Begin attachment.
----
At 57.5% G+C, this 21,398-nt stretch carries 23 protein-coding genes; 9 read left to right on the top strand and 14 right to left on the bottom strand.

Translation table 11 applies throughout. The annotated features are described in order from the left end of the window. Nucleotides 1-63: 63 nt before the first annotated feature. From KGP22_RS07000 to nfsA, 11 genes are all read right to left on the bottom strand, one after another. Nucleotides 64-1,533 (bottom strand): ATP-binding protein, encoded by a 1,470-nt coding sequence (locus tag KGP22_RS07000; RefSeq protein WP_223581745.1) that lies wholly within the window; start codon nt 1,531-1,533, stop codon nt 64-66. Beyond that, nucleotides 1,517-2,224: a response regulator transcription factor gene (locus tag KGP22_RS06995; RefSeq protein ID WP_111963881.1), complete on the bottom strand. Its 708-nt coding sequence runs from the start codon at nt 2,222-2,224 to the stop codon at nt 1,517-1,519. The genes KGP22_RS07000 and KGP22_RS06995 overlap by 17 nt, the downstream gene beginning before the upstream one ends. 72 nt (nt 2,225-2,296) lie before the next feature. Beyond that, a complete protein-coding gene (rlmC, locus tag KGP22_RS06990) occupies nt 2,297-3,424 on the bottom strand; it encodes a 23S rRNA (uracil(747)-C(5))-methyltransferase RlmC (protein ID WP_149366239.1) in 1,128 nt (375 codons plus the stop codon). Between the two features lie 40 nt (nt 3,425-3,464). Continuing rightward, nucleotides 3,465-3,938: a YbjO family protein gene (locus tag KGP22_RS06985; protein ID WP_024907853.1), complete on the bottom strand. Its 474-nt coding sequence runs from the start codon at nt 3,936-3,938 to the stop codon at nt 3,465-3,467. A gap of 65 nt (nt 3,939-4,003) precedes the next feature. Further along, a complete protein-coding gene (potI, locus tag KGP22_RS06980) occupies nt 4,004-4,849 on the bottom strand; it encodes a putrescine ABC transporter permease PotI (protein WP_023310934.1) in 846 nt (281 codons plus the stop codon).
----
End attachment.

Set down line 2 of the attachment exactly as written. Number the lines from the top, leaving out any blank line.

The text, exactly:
Translation table 11 applies throughout. The annotated features are described in order from the left end of the window. Nucleotides 1-63: 63 nt before the first annotated feature. From KGP22_RS07000 to nfsA, 11 genes are all read right to left on the bottom strand, one after another. Nucleotides 64-1,533 (bottom strand): ATP-binding protein, encoded by a 1,470-nt coding sequence (locus tag KGP22_RS07000; RefSeq protein WP_223581745.1) that lies wholly within the window; start codon nt 1,531-1,533, stop codon nt 64-66. Beyond that, nucleotides 1,517-2,224: a response regulator transcription factor gene (locus tag KGP22_RS06995; RefSeq protein ID WP_111963881.1), complete on the bottom strand. Its 708-nt coding sequence runs from the start codon at nt 2,222-2,224 to the stop codon at nt 1,517-1,519. The genes KGP22_RS07000 and KGP22_RS06995 overlap by 17 nt, the downstream gene beginning before the upstream one ends. 72 nt (nt 2,225-2,296) lie before the next feature. Beyond that, a complete protein-coding gene (rlmC, locus tag KGP22_RS06990) occupies nt 2,297-3,424 on the bottom strand; it encodes a 23S rRNA (uracil(747)-C(5))-methyltransferase RlmC (protein ID WP_149366239.1) in 1,128 nt (375 codons plus the stop codon). Between the two features lie 40 nt (nt 3,425-3,464). Continuing rightward, nucleotides 3,465-3,938: a YbjO family protein gene (locus tag KGP22_RS06985; protein ID WP_024907853.1), complete on the bottom strand. Its 474-nt coding sequence runs from the start codon at nt 3,936-3,938 to the stop codon at nt 3,465-3,467. A gap of 65 nt (nt 3,939-4,003) precedes the next feature. Further along, a complete protein-coding gene (potI, locus tag KGP22_RS06980) occupies nt 4,004-4,849 on the bottom strand; it encodes a putrescine ABC transporter permease PotI (protein WP_023310934.1) in 846 nt (281 codons plus the stop codon).